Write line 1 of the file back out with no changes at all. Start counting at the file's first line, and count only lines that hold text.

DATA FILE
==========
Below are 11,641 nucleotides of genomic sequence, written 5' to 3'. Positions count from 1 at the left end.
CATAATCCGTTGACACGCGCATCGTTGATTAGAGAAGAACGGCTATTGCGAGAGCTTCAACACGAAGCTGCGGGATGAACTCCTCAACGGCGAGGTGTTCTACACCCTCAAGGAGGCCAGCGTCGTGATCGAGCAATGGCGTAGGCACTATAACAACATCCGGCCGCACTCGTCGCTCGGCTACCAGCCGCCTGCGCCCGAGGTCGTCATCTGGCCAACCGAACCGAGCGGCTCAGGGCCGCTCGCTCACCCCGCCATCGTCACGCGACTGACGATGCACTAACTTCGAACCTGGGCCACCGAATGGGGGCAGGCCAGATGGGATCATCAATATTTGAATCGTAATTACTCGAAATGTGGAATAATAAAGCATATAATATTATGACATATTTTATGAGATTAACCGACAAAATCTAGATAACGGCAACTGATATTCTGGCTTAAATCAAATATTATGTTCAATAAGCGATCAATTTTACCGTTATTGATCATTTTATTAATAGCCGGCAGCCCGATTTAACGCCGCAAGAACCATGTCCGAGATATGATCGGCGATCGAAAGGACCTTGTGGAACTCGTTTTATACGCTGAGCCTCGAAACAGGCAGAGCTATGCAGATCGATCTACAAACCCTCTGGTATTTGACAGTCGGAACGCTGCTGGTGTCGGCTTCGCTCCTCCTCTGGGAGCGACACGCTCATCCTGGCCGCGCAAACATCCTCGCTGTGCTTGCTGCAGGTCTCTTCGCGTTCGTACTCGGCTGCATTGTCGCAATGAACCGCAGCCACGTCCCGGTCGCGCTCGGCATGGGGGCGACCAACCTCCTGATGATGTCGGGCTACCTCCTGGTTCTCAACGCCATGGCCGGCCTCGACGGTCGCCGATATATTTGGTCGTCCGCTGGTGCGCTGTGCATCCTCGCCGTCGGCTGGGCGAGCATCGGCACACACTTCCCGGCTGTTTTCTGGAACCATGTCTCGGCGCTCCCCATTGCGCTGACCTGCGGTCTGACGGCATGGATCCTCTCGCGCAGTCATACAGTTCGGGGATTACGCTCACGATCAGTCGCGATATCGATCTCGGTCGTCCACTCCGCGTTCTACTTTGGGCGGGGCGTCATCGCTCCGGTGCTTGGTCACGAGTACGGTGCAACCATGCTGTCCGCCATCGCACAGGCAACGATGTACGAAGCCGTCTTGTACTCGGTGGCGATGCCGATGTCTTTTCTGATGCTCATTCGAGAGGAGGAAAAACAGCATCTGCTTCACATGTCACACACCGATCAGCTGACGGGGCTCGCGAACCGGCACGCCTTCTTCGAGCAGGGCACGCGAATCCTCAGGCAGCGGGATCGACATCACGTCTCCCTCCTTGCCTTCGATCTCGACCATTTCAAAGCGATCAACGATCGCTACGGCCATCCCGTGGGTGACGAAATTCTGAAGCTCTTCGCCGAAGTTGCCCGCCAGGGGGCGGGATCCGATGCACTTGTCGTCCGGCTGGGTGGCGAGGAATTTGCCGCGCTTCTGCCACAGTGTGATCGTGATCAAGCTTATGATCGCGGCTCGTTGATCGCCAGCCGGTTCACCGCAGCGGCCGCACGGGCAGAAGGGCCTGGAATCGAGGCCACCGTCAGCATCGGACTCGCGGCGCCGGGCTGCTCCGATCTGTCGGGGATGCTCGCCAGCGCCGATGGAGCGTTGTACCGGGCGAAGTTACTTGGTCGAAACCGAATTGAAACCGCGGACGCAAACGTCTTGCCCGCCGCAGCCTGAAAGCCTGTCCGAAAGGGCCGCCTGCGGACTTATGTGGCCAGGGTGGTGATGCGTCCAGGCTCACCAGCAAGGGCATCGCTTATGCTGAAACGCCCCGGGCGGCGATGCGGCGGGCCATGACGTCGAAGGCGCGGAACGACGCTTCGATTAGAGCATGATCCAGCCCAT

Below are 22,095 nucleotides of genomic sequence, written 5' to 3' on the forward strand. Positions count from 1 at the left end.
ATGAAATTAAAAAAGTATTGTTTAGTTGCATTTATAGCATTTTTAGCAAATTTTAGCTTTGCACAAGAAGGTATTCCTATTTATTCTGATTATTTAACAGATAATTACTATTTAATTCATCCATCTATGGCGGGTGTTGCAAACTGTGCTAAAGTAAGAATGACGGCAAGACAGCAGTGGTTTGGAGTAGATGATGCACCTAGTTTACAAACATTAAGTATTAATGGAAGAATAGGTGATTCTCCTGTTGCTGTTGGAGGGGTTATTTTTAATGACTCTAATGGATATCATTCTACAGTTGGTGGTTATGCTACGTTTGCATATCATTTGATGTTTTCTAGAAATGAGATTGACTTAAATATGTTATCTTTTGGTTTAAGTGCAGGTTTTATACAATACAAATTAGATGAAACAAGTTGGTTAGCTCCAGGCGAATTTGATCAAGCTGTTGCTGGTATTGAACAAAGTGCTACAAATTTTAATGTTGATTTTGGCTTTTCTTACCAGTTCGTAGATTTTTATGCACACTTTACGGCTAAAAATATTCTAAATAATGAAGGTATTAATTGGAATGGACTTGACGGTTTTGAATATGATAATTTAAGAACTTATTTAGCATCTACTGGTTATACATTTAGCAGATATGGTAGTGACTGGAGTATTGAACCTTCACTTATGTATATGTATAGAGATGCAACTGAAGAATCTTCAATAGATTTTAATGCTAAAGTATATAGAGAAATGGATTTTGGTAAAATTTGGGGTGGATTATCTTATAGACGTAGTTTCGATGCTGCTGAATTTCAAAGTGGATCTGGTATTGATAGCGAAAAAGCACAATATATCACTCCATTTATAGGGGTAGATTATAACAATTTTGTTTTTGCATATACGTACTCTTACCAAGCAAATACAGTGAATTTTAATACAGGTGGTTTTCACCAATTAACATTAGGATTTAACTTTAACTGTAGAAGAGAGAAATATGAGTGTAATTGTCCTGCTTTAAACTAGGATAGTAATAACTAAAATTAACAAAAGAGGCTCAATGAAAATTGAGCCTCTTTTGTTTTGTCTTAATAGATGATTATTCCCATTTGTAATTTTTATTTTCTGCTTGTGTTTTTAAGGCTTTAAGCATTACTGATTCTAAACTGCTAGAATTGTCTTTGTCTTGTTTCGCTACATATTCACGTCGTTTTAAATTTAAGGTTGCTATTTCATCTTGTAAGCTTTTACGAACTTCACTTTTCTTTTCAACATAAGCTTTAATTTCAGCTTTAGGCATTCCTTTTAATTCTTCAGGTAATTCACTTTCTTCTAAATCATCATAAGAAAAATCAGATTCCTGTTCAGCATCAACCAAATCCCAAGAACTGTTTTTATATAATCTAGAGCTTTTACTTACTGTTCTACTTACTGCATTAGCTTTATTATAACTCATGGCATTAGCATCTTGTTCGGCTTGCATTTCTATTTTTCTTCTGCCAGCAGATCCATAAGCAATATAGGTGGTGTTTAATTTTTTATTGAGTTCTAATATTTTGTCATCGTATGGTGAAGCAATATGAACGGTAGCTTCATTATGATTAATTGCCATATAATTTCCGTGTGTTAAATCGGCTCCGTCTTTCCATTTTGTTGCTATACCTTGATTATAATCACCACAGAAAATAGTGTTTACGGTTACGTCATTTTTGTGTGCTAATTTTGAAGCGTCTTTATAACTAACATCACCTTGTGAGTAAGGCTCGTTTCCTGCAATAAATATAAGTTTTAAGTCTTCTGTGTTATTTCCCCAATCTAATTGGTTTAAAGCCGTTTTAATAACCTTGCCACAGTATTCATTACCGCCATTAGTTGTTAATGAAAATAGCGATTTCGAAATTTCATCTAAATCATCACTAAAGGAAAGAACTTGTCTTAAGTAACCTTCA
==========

Below are 11,641 nucleotides of genomic sequence, written 5' to 3'. Positions count from 1 at the left end.